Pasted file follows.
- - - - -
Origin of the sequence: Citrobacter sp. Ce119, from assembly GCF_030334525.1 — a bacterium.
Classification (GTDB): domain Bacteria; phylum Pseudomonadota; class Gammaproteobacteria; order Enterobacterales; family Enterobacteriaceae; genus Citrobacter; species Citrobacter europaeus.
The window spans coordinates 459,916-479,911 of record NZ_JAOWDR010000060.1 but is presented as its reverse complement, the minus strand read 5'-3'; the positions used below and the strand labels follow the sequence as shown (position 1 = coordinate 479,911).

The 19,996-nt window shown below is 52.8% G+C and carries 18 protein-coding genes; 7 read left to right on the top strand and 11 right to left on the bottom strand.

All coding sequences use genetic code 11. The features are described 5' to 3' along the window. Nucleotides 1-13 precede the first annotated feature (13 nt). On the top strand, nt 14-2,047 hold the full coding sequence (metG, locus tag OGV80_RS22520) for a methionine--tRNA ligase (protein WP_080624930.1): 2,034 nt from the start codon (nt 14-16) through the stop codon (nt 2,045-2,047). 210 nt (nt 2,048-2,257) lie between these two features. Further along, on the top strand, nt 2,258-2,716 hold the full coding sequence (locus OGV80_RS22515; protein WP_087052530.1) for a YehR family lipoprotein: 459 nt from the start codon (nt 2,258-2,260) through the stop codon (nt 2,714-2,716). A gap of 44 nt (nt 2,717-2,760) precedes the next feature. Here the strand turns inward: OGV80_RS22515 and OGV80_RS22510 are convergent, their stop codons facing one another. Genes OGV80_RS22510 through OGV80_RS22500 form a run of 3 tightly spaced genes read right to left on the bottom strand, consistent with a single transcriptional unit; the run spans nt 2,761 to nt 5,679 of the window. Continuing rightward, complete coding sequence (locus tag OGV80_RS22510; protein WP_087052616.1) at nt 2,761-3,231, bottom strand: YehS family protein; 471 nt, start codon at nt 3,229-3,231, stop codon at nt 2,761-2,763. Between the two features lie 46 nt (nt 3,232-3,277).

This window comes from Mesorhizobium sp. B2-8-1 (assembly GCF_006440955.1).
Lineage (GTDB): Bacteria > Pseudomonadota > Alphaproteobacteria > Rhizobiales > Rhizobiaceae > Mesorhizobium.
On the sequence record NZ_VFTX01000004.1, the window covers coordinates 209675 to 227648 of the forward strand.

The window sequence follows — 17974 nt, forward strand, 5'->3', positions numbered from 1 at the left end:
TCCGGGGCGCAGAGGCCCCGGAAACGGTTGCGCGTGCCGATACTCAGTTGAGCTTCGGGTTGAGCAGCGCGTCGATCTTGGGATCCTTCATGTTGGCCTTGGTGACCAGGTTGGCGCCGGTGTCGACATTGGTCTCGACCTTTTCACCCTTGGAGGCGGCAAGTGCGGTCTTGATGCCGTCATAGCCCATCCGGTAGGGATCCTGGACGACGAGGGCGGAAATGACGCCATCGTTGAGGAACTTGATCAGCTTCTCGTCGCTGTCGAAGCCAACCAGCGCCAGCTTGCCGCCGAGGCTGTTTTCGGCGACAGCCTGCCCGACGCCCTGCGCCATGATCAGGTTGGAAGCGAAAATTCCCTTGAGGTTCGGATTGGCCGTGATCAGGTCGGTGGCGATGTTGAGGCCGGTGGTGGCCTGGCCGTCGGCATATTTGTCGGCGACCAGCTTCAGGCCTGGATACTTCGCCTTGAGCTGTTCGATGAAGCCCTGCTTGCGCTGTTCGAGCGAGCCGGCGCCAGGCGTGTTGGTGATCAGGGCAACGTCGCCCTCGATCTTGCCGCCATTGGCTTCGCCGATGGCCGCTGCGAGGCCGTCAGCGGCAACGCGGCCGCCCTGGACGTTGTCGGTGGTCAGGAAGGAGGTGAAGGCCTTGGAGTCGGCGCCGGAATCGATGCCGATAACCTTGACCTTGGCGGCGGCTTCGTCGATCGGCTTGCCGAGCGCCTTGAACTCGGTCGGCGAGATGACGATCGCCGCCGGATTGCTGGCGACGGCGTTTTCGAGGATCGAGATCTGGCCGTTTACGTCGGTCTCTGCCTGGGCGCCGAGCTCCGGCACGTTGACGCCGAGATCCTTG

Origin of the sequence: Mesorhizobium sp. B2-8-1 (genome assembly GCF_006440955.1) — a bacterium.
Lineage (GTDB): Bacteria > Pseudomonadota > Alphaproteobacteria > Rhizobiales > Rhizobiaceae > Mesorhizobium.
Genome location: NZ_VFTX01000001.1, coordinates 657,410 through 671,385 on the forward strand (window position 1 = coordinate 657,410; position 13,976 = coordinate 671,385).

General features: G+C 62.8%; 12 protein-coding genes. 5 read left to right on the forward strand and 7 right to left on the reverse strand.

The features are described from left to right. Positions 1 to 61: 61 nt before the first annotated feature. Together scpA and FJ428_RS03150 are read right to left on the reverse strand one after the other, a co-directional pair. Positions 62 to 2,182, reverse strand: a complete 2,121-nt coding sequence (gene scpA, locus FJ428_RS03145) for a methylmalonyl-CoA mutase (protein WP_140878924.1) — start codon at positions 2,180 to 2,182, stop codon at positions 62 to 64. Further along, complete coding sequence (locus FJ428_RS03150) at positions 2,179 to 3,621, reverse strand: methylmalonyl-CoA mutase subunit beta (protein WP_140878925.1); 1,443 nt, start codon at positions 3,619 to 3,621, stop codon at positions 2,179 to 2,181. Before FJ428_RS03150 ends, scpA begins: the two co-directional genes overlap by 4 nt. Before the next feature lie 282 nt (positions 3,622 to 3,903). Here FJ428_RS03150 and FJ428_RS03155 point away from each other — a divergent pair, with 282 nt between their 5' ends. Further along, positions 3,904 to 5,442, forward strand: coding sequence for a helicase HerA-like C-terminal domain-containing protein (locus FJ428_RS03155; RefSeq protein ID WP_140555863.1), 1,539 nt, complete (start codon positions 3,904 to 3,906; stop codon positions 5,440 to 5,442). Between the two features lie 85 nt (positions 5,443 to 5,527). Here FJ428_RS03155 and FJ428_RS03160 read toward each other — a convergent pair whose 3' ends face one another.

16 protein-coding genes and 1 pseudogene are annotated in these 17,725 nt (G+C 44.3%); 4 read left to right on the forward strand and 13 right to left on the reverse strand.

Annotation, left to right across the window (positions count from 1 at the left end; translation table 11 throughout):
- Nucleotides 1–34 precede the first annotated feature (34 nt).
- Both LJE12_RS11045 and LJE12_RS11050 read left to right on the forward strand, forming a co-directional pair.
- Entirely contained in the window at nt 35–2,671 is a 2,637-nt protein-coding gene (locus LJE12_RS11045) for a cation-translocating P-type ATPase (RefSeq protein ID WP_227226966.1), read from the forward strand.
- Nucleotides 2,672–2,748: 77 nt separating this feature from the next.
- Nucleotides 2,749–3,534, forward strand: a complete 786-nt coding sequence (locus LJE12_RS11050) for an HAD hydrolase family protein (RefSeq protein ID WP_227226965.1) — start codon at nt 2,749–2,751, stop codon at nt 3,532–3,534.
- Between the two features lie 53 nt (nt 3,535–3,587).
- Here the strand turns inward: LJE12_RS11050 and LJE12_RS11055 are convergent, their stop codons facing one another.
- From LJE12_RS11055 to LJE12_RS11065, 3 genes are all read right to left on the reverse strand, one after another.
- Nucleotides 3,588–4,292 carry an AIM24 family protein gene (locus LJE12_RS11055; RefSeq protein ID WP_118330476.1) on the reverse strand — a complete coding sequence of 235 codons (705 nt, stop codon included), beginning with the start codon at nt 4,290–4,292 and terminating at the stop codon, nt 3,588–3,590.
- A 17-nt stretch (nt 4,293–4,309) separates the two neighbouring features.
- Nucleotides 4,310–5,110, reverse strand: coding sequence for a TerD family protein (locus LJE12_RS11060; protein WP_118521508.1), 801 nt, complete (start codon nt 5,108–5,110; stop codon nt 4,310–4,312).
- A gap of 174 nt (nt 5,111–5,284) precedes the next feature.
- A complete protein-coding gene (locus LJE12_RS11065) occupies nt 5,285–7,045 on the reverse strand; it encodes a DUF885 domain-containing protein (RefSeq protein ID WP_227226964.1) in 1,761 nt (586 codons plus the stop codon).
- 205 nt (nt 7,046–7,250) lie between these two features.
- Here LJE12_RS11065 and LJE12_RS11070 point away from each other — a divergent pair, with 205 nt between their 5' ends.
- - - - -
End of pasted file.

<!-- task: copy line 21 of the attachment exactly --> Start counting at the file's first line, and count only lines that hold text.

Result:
- Nucleotides 2,672–2,748: 77 nt separating this feature from the next.